Panic attacks are frightening. Those of you lucky enough never to have suffered cannot imaging the unpredictable bouts of terror that grip people when they suffer a panic attack. Sleep panic attacks are when the attacks start when you are asleep
Symptoms can vary but most common are a pounding heart, churning stomach, breath coming in short gasps, tense muscles and sweating profusely. The sort of symptoms you would expect to experience if about to go into battle – not when queuing up in a supermarket.
There is a strong desire to escape – even though you don’t know what you are running from. You feel everyone is looking at you, that this panic will cause you to collapse and die.
What is worse when you wake up to these symptoms. In the darkness of your bedroom you are roused from sleep by this grip of terror. The disorientation of waking up, unsure where you are and what is happening compound the already dreadful affect of a panic attack.
Overcome Panic Attacks
The first thing to grasp is that whilst extreme, these reactions of your body are normal. People don’t die from panic attacks. Ironically your body is trying to help you – more of that to come.
The second principle – easier said than done – is to try and ride out the panic and not run from it. You body thinks that something dangerous is happening, by running you are reinforcing that you are in danger.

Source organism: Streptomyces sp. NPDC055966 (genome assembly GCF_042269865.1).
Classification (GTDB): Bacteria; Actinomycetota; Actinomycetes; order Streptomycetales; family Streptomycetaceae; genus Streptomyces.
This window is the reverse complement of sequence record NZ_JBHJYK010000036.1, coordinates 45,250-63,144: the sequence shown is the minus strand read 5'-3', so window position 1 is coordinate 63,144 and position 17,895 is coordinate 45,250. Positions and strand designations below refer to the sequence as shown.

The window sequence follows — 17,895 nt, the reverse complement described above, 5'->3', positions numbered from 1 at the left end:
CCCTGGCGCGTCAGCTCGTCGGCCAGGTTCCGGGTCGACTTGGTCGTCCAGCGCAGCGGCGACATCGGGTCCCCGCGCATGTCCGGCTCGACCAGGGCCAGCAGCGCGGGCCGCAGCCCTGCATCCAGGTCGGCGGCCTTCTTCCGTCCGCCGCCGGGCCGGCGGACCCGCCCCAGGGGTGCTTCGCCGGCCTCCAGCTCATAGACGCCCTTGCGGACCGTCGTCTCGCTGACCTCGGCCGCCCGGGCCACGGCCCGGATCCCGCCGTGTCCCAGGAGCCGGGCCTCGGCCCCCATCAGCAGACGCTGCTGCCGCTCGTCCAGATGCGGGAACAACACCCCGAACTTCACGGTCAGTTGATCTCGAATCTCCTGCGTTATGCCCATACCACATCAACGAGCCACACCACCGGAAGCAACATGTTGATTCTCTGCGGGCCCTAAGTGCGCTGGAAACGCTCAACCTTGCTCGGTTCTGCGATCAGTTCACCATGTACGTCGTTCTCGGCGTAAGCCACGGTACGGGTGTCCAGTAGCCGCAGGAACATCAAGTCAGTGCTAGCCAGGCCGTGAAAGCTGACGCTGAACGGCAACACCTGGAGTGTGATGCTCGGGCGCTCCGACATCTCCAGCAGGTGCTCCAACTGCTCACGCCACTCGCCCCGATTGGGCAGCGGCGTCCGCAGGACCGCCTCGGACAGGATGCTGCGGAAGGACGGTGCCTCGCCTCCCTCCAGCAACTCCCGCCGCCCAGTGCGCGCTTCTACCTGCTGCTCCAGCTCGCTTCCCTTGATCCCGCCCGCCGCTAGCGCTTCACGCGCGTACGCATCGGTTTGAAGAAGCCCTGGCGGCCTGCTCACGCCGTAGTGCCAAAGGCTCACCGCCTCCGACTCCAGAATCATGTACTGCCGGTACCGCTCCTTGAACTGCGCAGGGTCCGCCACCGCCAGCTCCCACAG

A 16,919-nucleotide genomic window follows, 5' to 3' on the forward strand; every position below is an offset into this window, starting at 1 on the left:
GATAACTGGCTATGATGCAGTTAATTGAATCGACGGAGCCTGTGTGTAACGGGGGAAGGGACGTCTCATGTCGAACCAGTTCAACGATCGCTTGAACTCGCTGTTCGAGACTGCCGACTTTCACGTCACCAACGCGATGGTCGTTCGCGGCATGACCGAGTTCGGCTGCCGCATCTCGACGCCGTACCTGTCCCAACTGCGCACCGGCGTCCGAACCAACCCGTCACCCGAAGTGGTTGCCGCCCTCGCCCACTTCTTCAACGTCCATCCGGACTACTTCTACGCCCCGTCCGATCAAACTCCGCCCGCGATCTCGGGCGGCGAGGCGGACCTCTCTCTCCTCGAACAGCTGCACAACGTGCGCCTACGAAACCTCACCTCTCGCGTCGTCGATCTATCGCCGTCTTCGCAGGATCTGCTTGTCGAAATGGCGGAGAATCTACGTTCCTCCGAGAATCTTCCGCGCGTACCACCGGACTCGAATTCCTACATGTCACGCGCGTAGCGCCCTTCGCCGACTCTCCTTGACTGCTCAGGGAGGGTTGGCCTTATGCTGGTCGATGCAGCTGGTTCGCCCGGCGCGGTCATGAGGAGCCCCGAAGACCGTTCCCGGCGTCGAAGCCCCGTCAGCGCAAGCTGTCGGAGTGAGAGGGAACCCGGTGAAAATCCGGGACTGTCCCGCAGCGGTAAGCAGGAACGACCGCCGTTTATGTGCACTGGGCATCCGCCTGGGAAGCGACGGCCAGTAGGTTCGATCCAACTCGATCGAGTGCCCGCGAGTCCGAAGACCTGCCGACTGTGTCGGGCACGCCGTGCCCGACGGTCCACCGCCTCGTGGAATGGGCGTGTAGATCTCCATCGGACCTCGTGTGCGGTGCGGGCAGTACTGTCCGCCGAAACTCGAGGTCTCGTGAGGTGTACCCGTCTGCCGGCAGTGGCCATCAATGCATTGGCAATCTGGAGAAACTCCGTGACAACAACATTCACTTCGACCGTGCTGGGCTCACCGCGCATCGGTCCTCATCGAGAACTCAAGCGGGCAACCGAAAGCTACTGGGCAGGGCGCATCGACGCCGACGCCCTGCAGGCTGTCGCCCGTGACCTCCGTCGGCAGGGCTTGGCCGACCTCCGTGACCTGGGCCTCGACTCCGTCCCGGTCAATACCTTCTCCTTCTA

The most common advice for overcoming panic attacks is;-
1) Distract yourself. Take your mind away from what is happening to your body and allow the panic to subside.
2) Positive self talk. If you know the panic attack will fade and you can cope, try to get your self talk to tell you so. Again, easier said than done.
3) Breathing slowly. One problem that occurs, particularly with sleep panic attacks, is are lungs have become full. We haven’t breathed out properly, probably by over breathing. Consequently when you try to breathe in, you cannot. This is an awful feeling.
The other issue with breathing is your balance of oxygen to carbon dioxide in the body gets out of kilter, leading to the feelings of dizziness.
Getting your breathing back into a slow steady rhythm will help – not least as it will distract you as well. The most common advice is to breath in and out of a paper bag – or your cupped hands if no bag is available.
4) Relaxation. This is a stage beyond steady breathing and will be a post in itself. Learning to relax is an important, useful skill – even if you don’t suffer sleep panic attacks.
photo by nate steiner on flickr
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